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Margaret E. Humphreys, Josiah Charles Trent Professor of History and Professor - Track IV of Medicine and Associate Chair

Margaret E. Humphreys

History of American medicine and public health, history of tropical medicine, especially malaria and yellow fever, history of medicine in the American Civil War. History of racial disparities in health and health care in the US.

Contact Info:
Office Location:  Carr 206, Dept of History, Durham, NC 27708
Office Phone:  (919) 684-2285
Email Address: send me a message
Web Page:  http://www.mehumphreys.com

Teaching (Fall 2016):

  • MEDHUM 301B.16, RESEARCH IN MEDHUM Synopsis
    TBA, 12:00 AM-11:59 PM
  • MEDHUM 301B.16-S, RESEARCH IN MEDHUM Synopsis
    TBA, 12:00 AM-11:59 PM
  • HISTORY 369.01, PUBLIC HEALTH IN AMERICA Synopsis
    Carr 240, TuTh 08:30 AM-09:45 AM
    (also cross-listed as GENOME 369.01)
Teaching (Spring 2017):

  • MEDHUM 301B.16, RESEARCH IN MEDHUM Synopsis
    TBA, 12:00 AM-12:00 AM
  • MEDHUM 301B.16-S, RESEARCH IN MEDHUM Synopsis
    TBA, 12:00 AM-12:00 AM
Office Hours:

By appointment--email meh@duke.edu
Education:

M.D.Harvard University1987
Ph.D.Harvard University1983
MA History of ScienceHarvard University1977
BA Program of Liberal StudiesUniversity of Notre Dame1976
Specialties:

Medicine, Science and Technology
Intellectual History
United States and Canada
Research Interests:

Current projects: Civil War POWs, Biography of JD Harris, MD

My major research interest is the history of disease in America, especially in the South. Until the last half of the twentieth century diseases such as malaria, yellow fever, pellagra, and hookworm marked the south as tropical, impoverished, and strikingly different from the rest of the United States. My recent work concerns the history of medicine in the American Civil war. I teach and read broadly in the history of public health, medicine, race, biology, and infectious diseases.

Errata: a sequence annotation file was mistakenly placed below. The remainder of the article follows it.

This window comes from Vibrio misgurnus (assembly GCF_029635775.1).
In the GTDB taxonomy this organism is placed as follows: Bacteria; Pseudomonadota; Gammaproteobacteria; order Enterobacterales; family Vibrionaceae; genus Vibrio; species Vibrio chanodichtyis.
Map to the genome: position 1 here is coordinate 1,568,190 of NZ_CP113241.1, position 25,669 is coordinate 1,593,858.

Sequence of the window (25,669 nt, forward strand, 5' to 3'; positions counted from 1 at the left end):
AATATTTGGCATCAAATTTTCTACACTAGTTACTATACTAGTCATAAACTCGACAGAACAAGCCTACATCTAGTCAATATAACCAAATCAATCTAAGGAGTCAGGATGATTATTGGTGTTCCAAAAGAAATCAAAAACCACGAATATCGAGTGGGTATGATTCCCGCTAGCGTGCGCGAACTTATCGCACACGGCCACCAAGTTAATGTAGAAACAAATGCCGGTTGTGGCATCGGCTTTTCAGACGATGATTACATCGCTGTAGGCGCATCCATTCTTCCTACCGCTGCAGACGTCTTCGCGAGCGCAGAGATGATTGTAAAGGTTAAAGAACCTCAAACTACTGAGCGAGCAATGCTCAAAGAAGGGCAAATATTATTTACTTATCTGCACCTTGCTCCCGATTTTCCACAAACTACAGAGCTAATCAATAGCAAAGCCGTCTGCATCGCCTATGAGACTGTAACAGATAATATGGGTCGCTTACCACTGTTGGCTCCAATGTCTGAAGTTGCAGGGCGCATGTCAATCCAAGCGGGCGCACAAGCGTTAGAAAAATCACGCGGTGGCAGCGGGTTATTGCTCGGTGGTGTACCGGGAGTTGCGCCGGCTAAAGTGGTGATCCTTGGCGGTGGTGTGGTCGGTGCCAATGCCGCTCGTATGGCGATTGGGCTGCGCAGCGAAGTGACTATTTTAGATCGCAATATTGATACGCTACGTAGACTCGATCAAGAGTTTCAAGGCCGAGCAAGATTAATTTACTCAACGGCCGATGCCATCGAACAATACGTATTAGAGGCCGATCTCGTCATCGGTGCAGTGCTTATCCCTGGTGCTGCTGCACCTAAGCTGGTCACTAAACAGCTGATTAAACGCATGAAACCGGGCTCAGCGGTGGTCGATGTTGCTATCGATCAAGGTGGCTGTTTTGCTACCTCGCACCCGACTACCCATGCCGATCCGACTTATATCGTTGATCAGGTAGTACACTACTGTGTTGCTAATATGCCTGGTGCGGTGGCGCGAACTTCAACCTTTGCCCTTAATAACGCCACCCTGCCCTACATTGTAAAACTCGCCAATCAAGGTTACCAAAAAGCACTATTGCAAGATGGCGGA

Areas of Interest:

History of medicine
History of public health
History of evolutionary thought
History of disease
History of global health

Keywords:

African American soldiers • African Americans • Aged • American Civil War • Body Mass Index • Diabetes Mellitus • Diabetes Mellitus, Type 2 • Diabetic Diet • European Continental Ancestry Group • History, 19th Century • History, 20th Century • Hookworm Infections • Insulin • Malaria • Male • Military Medicine • Occupations • Pellagra • Residence Characteristics • Southeastern United States • United States • Veterans Disability Claims • Yellow Fever

Curriculum Vitae
Current Ph.D. Students   (Former Students)

  • Rachel Levandoski  
  • Moshe Usadi  
Recent Publications   (More Publications)

  1. M. Humphreys, Review of Shauna Devine, Learning from the Wounded: The Civil War and the Rise of American Medical Science., Bulletin of the History of Medicine (Forthcoming)
  2. M. Humphreys, Review of Kathryn Meier, Nature's Civil War, Journal of Interdisciplinary History, vol. 45 no. 1 (Summer, 2014), pp. 93-94
  3. M. Humphreys, Review of Asylum Doctor: James Woods Babcock and the Red Plague, Florida Historical Quarterly (Forthcoming)
  4. M. Humphreys, Review of Libra R. Hilde, Worth a Dozen Men: Women and Nursing in the Civil War South, Michigan War Studies Review (forthcoming)
  5. M. Humphreys, Malaria in America, in The Global Challenge of Malaria: Past Lessons and Future Prospects, edited by Frank M Snowden and Richard Bucala (2014), pp. 3-17, World Scientific Press, New Jersey and London


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